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Mashable Interactive Whiteboard Activites

Body parts.

Body parts.

I recently followed a tweet (a message on Twitter) from Dai Barnes to his Diigo bookmark list (Diigo is like Delicious, but you can annotate pages with highlighters, etc.) and found several interesting resources.  The most immediately useful was Sanfields Free Flash Resources for Teachers.

This site links to several popular classroom games including Who Wants to Be a Millionaire, Wheel of Fortune, and Matching, all of which pull questions from an XML file, which means they can be customized for your words and phrases!  Instructional videos for doing this are linked from the website.

There are also some handy little gizmos like a clickable traffic light, which could be used to give non-verbal feedback to students, and a customizable wheel of fortune for making random choices, picking teams, questions, etc.

There are also a few games tailored specifically to the interactive whiteboard-equipped classroom.  One of these is a fridge magnet letters game which allows students to drag and drop letters of their choosing.  Another, which I think is even more ingenious, is called Rouleaux.  It works like a slot machine with three spinning reels (a two-reel version is also available) which randomly selects topics from a given category.  The results of each spin can be used to generate ideas for roleplaying, impromtu speeches, and many other activities.  Again, the best part is that the game is cutomizable; You can choose different combinations of reels (for example, the “body” reel at left) and even create your own.  How great!

I’m thrilled to have found activities that are so customizable.  Being able to adapt and change them makes these resources exponentially more valuable.

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Interactive Whiteboard FAQ (Wii)

Ivan just got back from TESOL, where the Wiimote-based $50 Interactive Whiteboard was very well received.  We started talking about some of the questions that were asked which lead to this post: Frequently Asked Questions (FAQ) about the $50 Interactive Whiteboard.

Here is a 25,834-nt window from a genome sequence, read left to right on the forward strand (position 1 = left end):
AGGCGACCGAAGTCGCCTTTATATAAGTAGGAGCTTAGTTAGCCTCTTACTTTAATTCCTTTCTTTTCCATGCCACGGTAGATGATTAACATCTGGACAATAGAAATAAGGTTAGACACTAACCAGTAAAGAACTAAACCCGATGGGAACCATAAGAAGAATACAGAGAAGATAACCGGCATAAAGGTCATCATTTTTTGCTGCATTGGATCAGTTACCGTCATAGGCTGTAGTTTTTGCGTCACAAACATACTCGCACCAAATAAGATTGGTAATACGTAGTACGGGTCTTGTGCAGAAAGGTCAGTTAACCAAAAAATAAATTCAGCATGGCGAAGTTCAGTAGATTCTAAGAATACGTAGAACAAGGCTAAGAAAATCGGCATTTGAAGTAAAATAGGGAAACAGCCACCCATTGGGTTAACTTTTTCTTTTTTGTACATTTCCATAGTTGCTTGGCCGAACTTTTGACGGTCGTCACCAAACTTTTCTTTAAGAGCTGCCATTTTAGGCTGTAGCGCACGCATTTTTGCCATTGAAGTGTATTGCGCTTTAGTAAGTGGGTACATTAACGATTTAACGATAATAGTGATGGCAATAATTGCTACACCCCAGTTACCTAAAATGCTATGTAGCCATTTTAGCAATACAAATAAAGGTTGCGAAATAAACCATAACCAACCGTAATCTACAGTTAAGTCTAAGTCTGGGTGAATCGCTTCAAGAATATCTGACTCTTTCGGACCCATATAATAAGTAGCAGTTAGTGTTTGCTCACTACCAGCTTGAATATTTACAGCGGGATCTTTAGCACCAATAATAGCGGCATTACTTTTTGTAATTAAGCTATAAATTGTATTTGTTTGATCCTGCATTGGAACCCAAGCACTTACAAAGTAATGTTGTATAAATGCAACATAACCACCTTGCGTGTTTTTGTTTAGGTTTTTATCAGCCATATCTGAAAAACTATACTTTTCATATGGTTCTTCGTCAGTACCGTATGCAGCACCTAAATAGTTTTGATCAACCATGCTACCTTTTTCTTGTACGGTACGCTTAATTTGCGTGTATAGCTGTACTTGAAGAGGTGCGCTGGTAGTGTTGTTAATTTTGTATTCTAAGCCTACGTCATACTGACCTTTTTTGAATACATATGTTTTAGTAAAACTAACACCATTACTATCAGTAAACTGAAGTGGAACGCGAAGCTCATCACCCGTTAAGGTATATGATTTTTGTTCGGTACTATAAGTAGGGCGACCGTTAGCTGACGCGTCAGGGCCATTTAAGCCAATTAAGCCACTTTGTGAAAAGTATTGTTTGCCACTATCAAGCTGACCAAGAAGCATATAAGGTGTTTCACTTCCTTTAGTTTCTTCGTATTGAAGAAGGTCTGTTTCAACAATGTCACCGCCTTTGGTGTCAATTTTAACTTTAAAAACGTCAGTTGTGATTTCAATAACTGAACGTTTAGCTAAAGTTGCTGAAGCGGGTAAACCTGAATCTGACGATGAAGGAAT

How much does it cost? / Is it really only $50?
The controller for the Nintento Wii is for sale throughout the United States for $40.  You can build an infrared pen for $5-6.  The software is free to download.  The cost of the computer, projector, and Bluetooth adapter (if your computer does not have built-in Bluetooth) are not included in the $50.

I can’t make my own infrared pen.  Can I buy one?
Absolutely.  Do a Google search and you will find several options starting as low as $6.

Do I have to modify the Wiimote? / Can I still use it with my Wii?
No / Yes.  The Wiimote connects to the computer via Bluetooth, the same way it connects to the Wii.  You don’t have to open the Wiimote, break it, or reprogram it.  So, if you (or your kids) have a Wii, you can use the equipment you already have for both purposes.

Can I take a Wiimote and infrared pen in my carry-on luggage?
You mean if you’re flying to a conference to make a presentation?  It turns out you can.  Both Ivan and I have recently carried these devices onto flights and had no problems at all.

How do I know if my infrared pen is working?
Check it with the camera on a cell phone.

How do I get started?
Download the free software (Mac version or PC version), build an infrared pen (see my demo) or buy one online, connect to the Wiimote via Bluetooth (open your Bluetooth devices, push the 1 and 2 buttons on the Wiimote, add the device), run the software, calibrate it (push the “calibrate button,” click on the targets), and you are done.

How do I set it up?
Place the Wiimote so that it is at least as high as the midpoint of the screen and aimed at the center of the screen.  It should be at a 45 degree angle from the surface of the screen on either the left or right side, depending on how you write — you don’t want to block the Wiimote’s view of the pen with your hand.  The Wiimote should be placed far enough away (usually about 10 feet) to be able to “see” the whole screen.  You’re ready to calibrate (see above).

What should I do?  My writing is choppy. / My Wiimote can’t see my pen. / There are too many infrared dots!
If your writing is choppy or your pen seems to stutter, try adjusting the “smoothness” on the PC version.  Mac users have fewer options.  Quit as many other applications as you can and / or try moving the Wiimote closer to the screen and recalibrating.
If your Wiimote can’t see your pen, check that the Wiimote is connected to your computer and that your pen is working.  Assuming everything is working properly, you probably need to reposition your Wiimote so that it can see the entire screen.  The Mac version allows you to track infrared dots that the Wiimote sees, which is helpful, but both versions tell you how many dots are visible.  Try the pen at all four corners to make sure it is visible.  If not, move the Wiimote and try again.
If you are seeing too many infrared dots, you may be picking up interference.  I’ve gotten infrared interference from overhead incandescent lighting.  Try moving the Wiimote around to see if you can identify the source of the interference and then eliminate it (in my case, I turned off those lights).

Hope this helps.  If you have a question that does not appear on this list, leave it as a comment and I’ll answer it and / or add it to the list.